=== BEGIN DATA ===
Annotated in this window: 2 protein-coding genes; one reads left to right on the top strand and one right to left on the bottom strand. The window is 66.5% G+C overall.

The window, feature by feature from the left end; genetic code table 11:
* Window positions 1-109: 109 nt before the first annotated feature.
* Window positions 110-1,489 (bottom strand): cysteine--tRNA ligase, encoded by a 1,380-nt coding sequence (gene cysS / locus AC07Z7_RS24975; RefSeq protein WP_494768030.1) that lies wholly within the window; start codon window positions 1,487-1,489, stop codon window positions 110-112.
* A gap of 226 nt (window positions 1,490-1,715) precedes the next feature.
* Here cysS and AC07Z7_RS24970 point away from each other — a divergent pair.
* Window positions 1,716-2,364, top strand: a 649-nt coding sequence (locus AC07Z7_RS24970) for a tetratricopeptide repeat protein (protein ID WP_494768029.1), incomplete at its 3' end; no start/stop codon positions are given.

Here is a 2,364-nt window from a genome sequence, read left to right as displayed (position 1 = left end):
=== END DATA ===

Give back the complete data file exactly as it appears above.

Annotated in this window: 2 protein-coding genes; one reads left to right on the top strand and one right to left on the bottom strand. The window is 66.5% G+C overall.

The window, feature by feature from the left end; genetic code table 11:
* Window positions 1-109: 109 nt before the first annotated feature.
* Window positions 110-1,489 (bottom strand): cysteine--tRNA ligase, encoded by a 1,380-nt coding sequence (gene cysS / locus AC07Z7_RS24975; RefSeq protein WP_494768030.1) that lies wholly within the window; start codon window positions 1,487-1,489, stop codon window positions 110-112.
* A gap of 226 nt (window positions 1,490-1,715) precedes the next feature.
* Here cysS and AC07Z7_RS24970 point away from each other — a divergent pair.
* Window positions 1,716-2,364, top strand: a 649-nt coding sequence (locus AC07Z7_RS24970) for a tetratricopeptide repeat protein (protein ID WP_494768029.1), incomplete at its 3' end; no start/stop codon positions are given.

Here is a 2,364-nt window from a genome sequence, read left to right as displayed (position 1 = left end):